Central Information Line: 410-550-6911
The Center for Substance Abuse Treatment and Research spans departments, disciplines, and campuses. Headquartered at the Johns Hopkins Bayview Medical Center, the Center's many substance abuse treatment programs ---- inpatient units, day hospitals, outpatient clinics, and community outreach --- are located at the Bayview Medical Campus, the Johns Hopkins Hospital, and Suburban Hospital. Treatment is offered mostly by physicans and staff from the Department of Medicine and the Department of Psychiatry and Behavioral Sciences, but may also involve faculty from the departments of Pediatrics and Gynocology and Obstetrics.
To learn more about the ways is which patients are treated for substance use disorders, read about our treatment settings. Within those settings, which differ by intensity of treatment, there are a variety of clinical interventions applied based upon the individual needs of each patient. You will find a complete list of treatment programs offered at Johns Hopkins with summary information and contact phone numbers.
A Note About Terminology
The words used to describe problematic substance use can be well, problematic.
Some people refer to 'alcohol and other drugs, while others note that alcohol is a drug.
The word 'abuse' can be used as a diagnosis as in 'cannabis abuse' and it can be used in a more general sense to mean any problematic use.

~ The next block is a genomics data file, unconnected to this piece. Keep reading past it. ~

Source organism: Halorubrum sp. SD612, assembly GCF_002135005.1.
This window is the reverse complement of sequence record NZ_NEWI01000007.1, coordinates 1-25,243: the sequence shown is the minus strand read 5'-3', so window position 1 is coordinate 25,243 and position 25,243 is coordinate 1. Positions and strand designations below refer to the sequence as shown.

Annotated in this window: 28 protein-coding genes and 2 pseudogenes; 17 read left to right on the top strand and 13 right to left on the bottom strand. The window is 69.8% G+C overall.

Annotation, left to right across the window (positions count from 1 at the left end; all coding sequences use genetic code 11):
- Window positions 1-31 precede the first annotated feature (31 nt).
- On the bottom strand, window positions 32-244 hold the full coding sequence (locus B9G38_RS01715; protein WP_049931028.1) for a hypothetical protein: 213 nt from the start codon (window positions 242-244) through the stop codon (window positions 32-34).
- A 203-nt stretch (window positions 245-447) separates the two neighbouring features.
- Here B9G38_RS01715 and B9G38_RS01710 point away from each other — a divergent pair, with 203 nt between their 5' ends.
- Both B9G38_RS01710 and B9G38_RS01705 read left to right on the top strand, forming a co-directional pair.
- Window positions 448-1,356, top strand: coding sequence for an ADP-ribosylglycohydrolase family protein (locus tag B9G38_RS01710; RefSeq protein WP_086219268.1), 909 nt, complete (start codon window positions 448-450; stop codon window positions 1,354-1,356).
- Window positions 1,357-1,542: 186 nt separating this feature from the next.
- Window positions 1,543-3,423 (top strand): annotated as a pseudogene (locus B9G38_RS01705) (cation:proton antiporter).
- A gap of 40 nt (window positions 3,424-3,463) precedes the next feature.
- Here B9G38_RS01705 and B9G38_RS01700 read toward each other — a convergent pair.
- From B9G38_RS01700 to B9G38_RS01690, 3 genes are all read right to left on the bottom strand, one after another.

The word 'addiction' has fallen out of favor for a time and there are specific criteria for a diagnosis of 'dependence' on a substance that are used instead. Using the word 'dependence' is not ideal either, as a person can have physical dependence on a substance (develop physical changes from daily use , for example, to daily opioid use prescribed for cancer pain), but not have problematic use.
On this website terms are generally used in a way that is meant for the lay public. The writing is not meant to be precisely what a psychiatrist would need. For example, when the word 'abuse' is used, it is meant in a general way to refer to problematic use.
It is important for patients and families to ask about what is meant by the terms being used. If a health care professional says that a family member has a 'substance use disorder' (which is a term from the American Psychiatric Association's Diagnostic and Statistical Manual), ask what kind of disorder or what is meant by that diagnosis.